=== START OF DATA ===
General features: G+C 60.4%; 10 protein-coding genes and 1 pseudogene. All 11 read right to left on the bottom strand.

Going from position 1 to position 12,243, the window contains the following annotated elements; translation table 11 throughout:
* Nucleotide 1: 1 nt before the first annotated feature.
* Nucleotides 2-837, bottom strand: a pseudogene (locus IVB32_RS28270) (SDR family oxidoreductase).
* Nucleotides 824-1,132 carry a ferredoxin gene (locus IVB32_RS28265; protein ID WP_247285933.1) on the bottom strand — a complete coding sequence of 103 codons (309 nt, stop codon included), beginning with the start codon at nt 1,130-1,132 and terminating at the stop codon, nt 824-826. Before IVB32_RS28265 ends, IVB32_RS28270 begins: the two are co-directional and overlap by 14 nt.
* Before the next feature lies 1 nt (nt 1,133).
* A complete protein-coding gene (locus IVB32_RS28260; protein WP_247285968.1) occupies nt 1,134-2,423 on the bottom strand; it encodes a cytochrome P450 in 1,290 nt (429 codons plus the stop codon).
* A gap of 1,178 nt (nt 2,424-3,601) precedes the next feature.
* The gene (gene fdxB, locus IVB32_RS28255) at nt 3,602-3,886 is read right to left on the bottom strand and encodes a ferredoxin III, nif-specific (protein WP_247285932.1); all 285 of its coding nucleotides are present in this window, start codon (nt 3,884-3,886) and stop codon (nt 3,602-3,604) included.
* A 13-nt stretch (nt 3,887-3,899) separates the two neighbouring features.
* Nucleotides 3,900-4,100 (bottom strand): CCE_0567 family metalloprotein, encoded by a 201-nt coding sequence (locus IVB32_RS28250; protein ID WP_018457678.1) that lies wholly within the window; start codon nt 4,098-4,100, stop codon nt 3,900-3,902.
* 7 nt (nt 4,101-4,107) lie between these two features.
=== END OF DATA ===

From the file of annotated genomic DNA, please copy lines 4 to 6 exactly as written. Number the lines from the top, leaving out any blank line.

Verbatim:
* Nucleotides 2-837, bottom strand: a pseudogene (locus IVB32_RS28270) (SDR family oxidoreductase).
* Nucleotides 824-1,132 carry a ferredoxin gene (locus IVB32_RS28265; protein ID WP_247285933.1) on the bottom strand — a complete coding sequence of 103 codons (309 nt, stop codon included), beginning with the start codon at nt 1,130-1,132 and terminating at the stop codon, nt 824-826. Before IVB32_RS28265 ends, IVB32_RS28270 begins: the two are co-directional and overlap by 14 nt.
* Before the next feature lies 1 nt (nt 1,133).